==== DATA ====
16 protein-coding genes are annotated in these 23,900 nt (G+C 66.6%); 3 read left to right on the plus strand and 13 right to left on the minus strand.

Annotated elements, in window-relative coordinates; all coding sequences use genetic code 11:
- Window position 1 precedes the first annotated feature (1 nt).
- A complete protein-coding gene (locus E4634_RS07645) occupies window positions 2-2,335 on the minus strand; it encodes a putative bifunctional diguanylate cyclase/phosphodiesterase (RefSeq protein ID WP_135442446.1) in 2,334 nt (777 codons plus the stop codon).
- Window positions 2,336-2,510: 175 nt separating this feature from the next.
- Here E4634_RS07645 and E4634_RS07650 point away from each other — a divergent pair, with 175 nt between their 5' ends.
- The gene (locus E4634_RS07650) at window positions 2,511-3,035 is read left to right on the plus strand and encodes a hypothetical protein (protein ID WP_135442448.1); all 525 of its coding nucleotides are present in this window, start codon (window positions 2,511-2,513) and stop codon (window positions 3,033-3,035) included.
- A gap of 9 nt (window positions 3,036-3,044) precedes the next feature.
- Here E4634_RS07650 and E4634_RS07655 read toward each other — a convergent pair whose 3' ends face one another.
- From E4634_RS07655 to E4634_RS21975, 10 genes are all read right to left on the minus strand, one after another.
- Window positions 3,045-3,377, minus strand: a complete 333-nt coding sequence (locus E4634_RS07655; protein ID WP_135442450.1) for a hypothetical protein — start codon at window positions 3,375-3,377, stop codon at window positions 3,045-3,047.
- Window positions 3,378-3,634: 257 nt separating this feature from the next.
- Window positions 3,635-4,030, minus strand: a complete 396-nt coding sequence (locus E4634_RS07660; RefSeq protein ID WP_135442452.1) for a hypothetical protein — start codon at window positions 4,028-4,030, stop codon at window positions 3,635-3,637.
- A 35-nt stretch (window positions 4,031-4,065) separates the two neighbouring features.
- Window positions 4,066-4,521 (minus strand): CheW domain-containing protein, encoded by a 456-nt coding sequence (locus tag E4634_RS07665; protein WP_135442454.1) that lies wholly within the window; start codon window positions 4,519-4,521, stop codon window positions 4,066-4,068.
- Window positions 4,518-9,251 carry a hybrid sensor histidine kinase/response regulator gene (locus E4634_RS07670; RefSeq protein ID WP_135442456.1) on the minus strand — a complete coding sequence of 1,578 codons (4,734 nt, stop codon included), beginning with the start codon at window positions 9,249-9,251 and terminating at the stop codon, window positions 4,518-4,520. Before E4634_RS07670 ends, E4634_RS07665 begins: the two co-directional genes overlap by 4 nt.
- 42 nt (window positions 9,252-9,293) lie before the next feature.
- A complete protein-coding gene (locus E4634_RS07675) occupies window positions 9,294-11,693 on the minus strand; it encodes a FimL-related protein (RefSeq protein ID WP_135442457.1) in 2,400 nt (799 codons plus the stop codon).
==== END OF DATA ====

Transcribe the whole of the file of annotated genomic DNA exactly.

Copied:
16 protein-coding genes are annotated in these 23,900 nt (G+C 66.6%); 3 read left to right on the plus strand and 13 right to left on the minus strand.

Annotated elements, in window-relative coordinates; all coding sequences use genetic code 11:
- Window position 1 precedes the first annotated feature (1 nt).
- A complete protein-coding gene (locus E4634_RS07645) occupies window positions 2-2,335 on the minus strand; it encodes a putative bifunctional diguanylate cyclase/phosphodiesterase (RefSeq protein ID WP_135442446.1) in 2,334 nt (777 codons plus the stop codon).
- Window positions 2,336-2,510: 175 nt separating this feature from the next.
- Here E4634_RS07645 and E4634_RS07650 point away from each other — a divergent pair, with 175 nt between their 5' ends.
- The gene (locus E4634_RS07650) at window positions 2,511-3,035 is read left to right on the plus strand and encodes a hypothetical protein (protein ID WP_135442448.1); all 525 of its coding nucleotides are present in this window, start codon (window positions 2,511-2,513) and stop codon (window positions 3,033-3,035) included.
- A gap of 9 nt (window positions 3,036-3,044) precedes the next feature.
- Here E4634_RS07650 and E4634_RS07655 read toward each other — a convergent pair whose 3' ends face one another.
- From E4634_RS07655 to E4634_RS21975, 10 genes are all read right to left on the minus strand, one after another.
- Window positions 3,045-3,377, minus strand: a complete 333-nt coding sequence (locus E4634_RS07655; protein ID WP_135442450.1) for a hypothetical protein — start codon at window positions 3,375-3,377, stop codon at window positions 3,045-3,047.
- Window positions 3,378-3,634: 257 nt separating this feature from the next.
- Window positions 3,635-4,030, minus strand: a complete 396-nt coding sequence (locus E4634_RS07660; RefSeq protein ID WP_135442452.1) for a hypothetical protein — start codon at window positions 4,028-4,030, stop codon at window positions 3,635-3,637.
- A 35-nt stretch (window positions 4,031-4,065) separates the two neighbouring features.
- Window positions 4,066-4,521 (minus strand): CheW domain-containing protein, encoded by a 456-nt coding sequence (locus tag E4634_RS07665; protein WP_135442454.1) that lies wholly within the window; start codon window positions 4,519-4,521, stop codon window positions 4,066-4,068.
- Window positions 4,518-9,251 carry a hybrid sensor histidine kinase/response regulator gene (locus E4634_RS07670; RefSeq protein ID WP_135442456.1) on the minus strand — a complete coding sequence of 1,578 codons (4,734 nt, stop codon included), beginning with the start codon at window positions 9,249-9,251 and terminating at the stop codon, window positions 4,518-4,520. Before E4634_RS07670 ends, E4634_RS07665 begins: the two co-directional genes overlap by 4 nt.
- 42 nt (window positions 9,252-9,293) lie before the next feature.
- A complete protein-coding gene (locus E4634_RS07675) occupies window positions 9,294-11,693 on the minus strand; it encodes a FimL-related protein (RefSeq protein ID WP_135442457.1) in 2,400 nt (799 codons plus the stop codon).